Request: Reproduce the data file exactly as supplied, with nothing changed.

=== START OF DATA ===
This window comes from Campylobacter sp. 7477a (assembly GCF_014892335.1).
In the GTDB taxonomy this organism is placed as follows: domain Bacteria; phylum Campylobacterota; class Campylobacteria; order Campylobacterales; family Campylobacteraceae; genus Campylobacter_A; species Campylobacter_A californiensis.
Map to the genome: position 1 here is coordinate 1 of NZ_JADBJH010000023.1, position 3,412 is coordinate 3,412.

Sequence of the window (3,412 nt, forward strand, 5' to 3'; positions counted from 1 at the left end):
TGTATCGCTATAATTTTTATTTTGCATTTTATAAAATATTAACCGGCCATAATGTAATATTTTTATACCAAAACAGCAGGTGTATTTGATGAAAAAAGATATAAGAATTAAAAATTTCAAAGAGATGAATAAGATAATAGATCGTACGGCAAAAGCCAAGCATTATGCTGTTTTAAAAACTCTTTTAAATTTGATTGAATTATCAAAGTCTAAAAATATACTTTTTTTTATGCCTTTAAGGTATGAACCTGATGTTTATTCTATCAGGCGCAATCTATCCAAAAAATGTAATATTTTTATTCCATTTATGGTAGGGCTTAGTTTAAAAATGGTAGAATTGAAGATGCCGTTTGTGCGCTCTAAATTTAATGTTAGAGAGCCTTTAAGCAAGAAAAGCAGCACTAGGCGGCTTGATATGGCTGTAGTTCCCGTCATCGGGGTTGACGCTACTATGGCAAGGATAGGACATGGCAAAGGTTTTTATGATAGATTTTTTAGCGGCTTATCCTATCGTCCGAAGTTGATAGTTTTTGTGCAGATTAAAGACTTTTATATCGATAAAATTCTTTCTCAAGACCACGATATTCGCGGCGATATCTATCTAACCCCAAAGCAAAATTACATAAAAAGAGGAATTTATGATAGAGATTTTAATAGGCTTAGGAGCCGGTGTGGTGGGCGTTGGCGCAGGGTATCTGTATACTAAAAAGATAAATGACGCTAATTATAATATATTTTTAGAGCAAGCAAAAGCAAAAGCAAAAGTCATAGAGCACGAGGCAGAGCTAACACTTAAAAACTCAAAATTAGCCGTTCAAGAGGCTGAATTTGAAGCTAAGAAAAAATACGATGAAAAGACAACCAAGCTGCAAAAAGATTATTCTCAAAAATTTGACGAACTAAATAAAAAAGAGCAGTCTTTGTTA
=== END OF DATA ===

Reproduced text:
This window comes from Campylobacter sp. 7477a (assembly GCF_014892335.1).
In the GTDB taxonomy this organism is placed as follows: domain Bacteria; phylum Campylobacterota; class Campylobacteria; order Campylobacterales; family Campylobacteraceae; genus Campylobacter_A; species Campylobacter_A californiensis.
Map to the genome: position 1 here is coordinate 1 of NZ_JADBJH010000023.1, position 3,412 is coordinate 3,412.

Sequence of the window (3,412 nt, forward strand, 5' to 3'; positions counted from 1 at the left end):
TGTATCGCTATAATTTTTATTTTGCATTTTATAAAATATTAACCGGCCATAATGTAATATTTTTATACCAAAACAGCAGGTGTATTTGATGAAAAAAGATATAAGAATTAAAAATTTCAAAGAGATGAATAAGATAATAGATCGTACGGCAAAAGCCAAGCATTATGCTGTTTTAAAAACTCTTTTAAATTTGATTGAATTATCAAAGTCTAAAAATATACTTTTTTTTATGCCTTTAAGGTATGAACCTGATGTTTATTCTATCAGGCGCAATCTATCCAAAAAATGTAATATTTTTATTCCATTTATGGTAGGGCTTAGTTTAAAAATGGTAGAATTGAAGATGCCGTTTGTGCGCTCTAAATTTAATGTTAGAGAGCCTTTAAGCAAGAAAAGCAGCACTAGGCGGCTTGATATGGCTGTAGTTCCCGTCATCGGGGTTGACGCTACTATGGCAAGGATAGGACATGGCAAAGGTTTTTATGATAGATTTTTTAGCGGCTTATCCTATCGTCCGAAGTTGATAGTTTTTGTGCAGATTAAAGACTTTTATATCGATAAAATTCTTTCTCAAGACCACGATATTCGCGGCGATATCTATCTAACCCCAAAGCAAAATTACATAAAAAGAGGAATTTATGATAGAGATTTTAATAGGCTTAGGAGCCGGTGTGGTGGGCGTTGGCGCAGGGTATCTGTATACTAAAAAGATAAATGACGCTAATTATAATATATTTTTAGAGCAAGCAAAAGCAAAAGCAAAAGTCATAGAGCACGAGGCAGAGCTAACACTTAAAAACTCAAAATTAGCCGTTCAAGAGGCTGAATTTGAAGCTAAGAAAAAATACGATGAAAAGACAACCAAGCTGCAAAAAGATTATTCTCAAAAATTTGACGAACTAAATAAAAAAGAGCAGTCTTTGTTA